Mail Archives: cygwin-developers/2001/10/22/11:01:06

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Date: Mon, 22 Oct 2001 11:01:57 -0400
From: Christopher Faylor <cgf AT redhat DOT com>
To: cygwin-developers AT cygwin DOT com
Cc: Robert Collins <robert DOT collins AT itdomain DOT com DOT au>
Subject: Re: fix cond_race... was RE: src/winsup/cygwin ChangeLog thread.h ...
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Robert Collins <robert DOT collins AT itdomain DOT com DOT au>
References: <010601c15a9c$8329b070$0200a8c0 AT lifelesswks> <20011021221805 DOT B1884 AT dothill DOT com>
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On Sun, Oct 21, 2001 at 10:18:05PM -0400, Jason Tishler wrote:
>On Mon, Oct 22, 2001 at 11:54:39AM +1000, Robert Collins wrote:
>> Of course, if python doesn't set thread priority then 3 is unlikely.
>I don't know, but I found the following tidbit while grep-ing the Python
>code for "priority":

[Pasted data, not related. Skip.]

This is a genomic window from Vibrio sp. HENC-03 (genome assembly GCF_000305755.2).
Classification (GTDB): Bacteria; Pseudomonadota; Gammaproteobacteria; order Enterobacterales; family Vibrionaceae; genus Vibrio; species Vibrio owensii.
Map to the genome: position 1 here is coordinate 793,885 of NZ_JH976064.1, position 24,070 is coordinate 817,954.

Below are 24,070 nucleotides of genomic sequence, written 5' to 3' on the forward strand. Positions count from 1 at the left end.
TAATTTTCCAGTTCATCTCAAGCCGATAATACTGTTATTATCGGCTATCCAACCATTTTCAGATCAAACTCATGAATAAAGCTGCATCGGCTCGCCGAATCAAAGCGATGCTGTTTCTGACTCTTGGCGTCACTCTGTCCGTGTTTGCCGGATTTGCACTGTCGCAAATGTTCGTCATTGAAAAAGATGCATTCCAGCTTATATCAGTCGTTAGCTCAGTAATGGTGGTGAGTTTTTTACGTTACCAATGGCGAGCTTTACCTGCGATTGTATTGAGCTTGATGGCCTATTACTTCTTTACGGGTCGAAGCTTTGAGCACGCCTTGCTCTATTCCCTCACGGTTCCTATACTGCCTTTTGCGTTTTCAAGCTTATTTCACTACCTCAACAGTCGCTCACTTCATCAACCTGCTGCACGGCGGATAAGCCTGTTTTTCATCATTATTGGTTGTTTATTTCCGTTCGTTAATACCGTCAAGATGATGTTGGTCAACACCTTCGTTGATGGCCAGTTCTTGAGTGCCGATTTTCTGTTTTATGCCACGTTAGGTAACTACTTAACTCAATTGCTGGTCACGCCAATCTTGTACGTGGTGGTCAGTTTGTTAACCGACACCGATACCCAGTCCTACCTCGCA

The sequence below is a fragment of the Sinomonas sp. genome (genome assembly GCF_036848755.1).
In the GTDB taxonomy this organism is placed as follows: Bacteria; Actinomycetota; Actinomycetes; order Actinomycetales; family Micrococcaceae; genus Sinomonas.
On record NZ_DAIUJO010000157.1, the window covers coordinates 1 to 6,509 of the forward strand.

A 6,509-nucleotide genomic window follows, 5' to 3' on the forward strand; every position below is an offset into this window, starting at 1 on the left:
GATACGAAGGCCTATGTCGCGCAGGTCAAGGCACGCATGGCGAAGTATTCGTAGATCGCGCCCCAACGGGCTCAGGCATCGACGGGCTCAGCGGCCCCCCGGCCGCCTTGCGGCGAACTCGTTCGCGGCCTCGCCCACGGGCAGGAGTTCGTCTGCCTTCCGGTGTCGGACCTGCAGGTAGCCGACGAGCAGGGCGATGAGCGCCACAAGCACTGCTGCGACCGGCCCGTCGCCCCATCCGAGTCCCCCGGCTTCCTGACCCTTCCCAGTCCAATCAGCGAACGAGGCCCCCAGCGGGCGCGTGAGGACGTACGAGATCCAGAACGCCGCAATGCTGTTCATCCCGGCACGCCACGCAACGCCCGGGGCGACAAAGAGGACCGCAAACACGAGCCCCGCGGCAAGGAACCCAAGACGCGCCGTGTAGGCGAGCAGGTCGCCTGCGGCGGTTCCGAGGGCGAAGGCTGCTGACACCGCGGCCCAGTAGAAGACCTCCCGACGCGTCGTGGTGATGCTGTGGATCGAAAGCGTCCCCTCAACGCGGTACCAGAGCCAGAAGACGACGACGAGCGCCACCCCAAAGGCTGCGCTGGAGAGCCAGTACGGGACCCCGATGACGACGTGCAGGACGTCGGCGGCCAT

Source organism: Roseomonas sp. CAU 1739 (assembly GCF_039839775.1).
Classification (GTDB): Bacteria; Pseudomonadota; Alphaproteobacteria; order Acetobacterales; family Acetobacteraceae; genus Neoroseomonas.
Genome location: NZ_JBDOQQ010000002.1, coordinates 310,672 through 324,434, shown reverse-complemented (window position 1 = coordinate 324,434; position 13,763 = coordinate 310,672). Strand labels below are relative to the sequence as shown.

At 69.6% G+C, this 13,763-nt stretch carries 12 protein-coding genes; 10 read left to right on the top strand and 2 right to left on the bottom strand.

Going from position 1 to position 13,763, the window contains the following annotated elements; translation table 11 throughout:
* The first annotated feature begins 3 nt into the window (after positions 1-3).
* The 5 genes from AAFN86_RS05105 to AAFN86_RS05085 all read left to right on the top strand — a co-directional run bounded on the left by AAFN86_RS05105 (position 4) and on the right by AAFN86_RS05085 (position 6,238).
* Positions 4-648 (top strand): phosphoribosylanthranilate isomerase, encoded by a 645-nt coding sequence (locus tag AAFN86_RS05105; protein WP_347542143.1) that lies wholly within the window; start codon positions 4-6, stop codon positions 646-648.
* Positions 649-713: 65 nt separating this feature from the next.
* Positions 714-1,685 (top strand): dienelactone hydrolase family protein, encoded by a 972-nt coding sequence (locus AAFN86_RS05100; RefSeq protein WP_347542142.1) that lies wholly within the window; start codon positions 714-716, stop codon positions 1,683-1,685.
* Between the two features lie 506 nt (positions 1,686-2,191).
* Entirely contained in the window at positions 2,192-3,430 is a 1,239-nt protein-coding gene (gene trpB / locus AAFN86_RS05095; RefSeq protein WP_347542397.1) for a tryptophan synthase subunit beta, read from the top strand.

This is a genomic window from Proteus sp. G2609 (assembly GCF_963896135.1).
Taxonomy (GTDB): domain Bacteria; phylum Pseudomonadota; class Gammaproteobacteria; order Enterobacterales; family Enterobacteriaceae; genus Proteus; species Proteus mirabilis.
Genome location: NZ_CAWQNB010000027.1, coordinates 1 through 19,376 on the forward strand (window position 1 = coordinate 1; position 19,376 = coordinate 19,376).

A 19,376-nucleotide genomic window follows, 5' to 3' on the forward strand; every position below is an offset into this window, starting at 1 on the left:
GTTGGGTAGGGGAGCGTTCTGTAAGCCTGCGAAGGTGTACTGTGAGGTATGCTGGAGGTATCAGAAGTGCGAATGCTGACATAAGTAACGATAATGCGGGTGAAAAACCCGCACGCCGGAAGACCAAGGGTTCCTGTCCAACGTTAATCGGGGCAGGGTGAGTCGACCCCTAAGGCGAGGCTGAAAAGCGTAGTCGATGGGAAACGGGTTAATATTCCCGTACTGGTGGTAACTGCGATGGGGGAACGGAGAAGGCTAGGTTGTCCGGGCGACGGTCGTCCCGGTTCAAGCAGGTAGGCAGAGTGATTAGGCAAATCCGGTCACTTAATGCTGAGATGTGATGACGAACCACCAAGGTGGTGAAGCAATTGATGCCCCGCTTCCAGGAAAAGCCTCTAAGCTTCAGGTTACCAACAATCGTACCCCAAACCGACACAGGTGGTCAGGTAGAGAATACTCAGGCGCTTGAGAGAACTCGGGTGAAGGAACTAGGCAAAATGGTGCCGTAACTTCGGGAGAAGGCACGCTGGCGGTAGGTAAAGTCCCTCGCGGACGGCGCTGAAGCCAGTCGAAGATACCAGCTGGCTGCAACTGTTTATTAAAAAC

>        // Using Sleep(0) can cause a priority inversion.
>        // Sleep(0) only yields the processor if there's
>        // another thread of the same priority that's
>        // ready to run.  If a high-priority thread is
>        // trying to acquire the lock, which is held by
>        // a low-priority thread, then the low-priority
>        // thread may never get scheduled and hence never
>        // free the lock.  NT attempts to avoid priority
>        // inversions by temporarily boosting the priority
>        // of low-priority runnable threads, but the problem
>        // can still occur if there's a medium-priority
>        // thread that's always runnable.  If Sleep(1) is used,
>        // then the thread unconditionally yields the CPU.  We
>        // only do this for the second and subsequent even
>        // iterations, since a millisecond is a long time to wait
>        // if the thread can be scheduled in again sooner
>        // (~100,000 instructions).
>        // Avoid priority inversion: 0, 1, 0, 1,...
>The above seems to resonant with your possibility #3.

Aha! Interesting.  That explains why Sleep (1) seemed to work better in
some situations in cygwin than Sleep (0).


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